Presidential Diversions Review
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John Quincy Adams, one of the few intellectual presidents, swam nude in the Potomac almost every day. When Franklin Pierce was asked what a president should do after leaving the White House, he responded “There’s nothing left…but to get drunk.” These little-known facts are compliments of the research of Paul F. Boller, Jr., professor emeritus at Texas Christian University, as he chronologically provides sketches on how each of our presidents relaxed and played before and during their presidencies.

Unfortunately, these are a few of the most interesting facts. To be honest, when I first opened Presidential Diversions, I was seeking some juicy or little-known scandal. I realized upon reading the chapter on Thomas Jefferson that it would not happen. Instead, I discovered that he was a semi-vegetarian who was very well-read, and who devoted two hours to exercise (mostly walking). For our early presidents, in addition to interests (Adams was considered a great letter writer), Boller details their dinner parties and relationships with foreign diplomats. My first hope crushed, I then expected to obtain some meaningful insight on how the personal interests of our presidents affected some outcome of history. After reading about James K. Polk’s superb handshaking abilities, which he boasted about, my goal was then just to find something interesting. With few exceptions, that wasn’t happening, either.

As I embarked on the twentieth-century presidents, the book started to grab my attention. Theodore Roosevelt was a sickly child, who, after being bullied at the age of 14, vowed never to let that happen again. He subsequently took up boxing. As an adult, he was provoked at a hotel saloon, and, unable to resolve the confrontation peacefully, he slugged the man. As president, he became a social progressive, sponsoring legislation to assure that the U.S. be more equitable for all citizens. Maybe a connection?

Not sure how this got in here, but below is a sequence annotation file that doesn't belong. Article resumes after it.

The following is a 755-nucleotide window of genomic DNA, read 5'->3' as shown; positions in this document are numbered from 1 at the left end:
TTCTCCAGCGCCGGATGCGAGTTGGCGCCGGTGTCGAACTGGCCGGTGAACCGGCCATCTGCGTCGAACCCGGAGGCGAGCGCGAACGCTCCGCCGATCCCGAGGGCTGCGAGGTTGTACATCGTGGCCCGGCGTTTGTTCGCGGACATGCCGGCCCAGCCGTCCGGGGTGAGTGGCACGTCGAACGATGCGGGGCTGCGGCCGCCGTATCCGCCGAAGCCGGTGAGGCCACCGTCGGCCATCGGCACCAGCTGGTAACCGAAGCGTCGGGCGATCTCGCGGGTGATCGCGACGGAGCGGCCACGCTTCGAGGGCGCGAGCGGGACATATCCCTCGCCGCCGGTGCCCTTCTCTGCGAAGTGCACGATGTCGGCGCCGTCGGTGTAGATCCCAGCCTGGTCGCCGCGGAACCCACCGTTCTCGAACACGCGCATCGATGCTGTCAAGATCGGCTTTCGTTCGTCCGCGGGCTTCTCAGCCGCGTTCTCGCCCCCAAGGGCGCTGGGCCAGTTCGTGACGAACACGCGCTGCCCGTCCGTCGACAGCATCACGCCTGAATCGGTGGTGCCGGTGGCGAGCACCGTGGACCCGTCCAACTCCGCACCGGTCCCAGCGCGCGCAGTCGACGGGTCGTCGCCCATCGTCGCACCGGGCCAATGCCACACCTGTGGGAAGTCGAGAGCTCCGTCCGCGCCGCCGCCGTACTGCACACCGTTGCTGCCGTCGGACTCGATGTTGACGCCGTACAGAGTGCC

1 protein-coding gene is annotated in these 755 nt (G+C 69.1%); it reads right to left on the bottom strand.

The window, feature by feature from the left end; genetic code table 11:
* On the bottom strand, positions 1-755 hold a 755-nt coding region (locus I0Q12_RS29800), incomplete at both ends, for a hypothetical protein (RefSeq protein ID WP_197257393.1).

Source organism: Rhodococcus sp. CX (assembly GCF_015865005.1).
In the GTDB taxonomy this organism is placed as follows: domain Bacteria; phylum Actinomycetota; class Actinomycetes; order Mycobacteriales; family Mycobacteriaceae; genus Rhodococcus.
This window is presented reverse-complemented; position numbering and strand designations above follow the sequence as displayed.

Subsequently, I found the chapter on Warren Harding fascinating, since he didn’t enjoy being president, so he spent as much time as he could informally chatting with people, smoking, drinking (during prohibition), and playing poker. But as Boller states, historians have asserted that he, along with Grant, was the greatest failure as president, and that both administrations were full of corruption. So my most pleasurable discovery in the book was learning about an ineffective president. As you can see, Boller does include some politically-related information in the book, but not consistently.

As far as JFK is concerned, we’re all aware of the event where Marilyn Monroe seductively sang “Happy Birthday.” That’s nothing new, and that’s it for Marilyn. Reading the origin of Gerald Ford’s reputation of being a klutz was worthwhile, though. I also chuckled when I learned that Ronald Reagan was offended more by the public’s criticism of him as an actor than any disapproval of him as a president. Though I found those bits interesting, I had to wade through a lot of dull information to get to it. Maybe I shouldn’t have read the book chronologically.

If you’re interested in the life of certain president, I would imagine that you’d want to read a detailed biography, instead of just thumbnail sketches of mostly boring facts. Presidential Diversions is definitely for a very specific audience; I just can’t figure out who that audience is.

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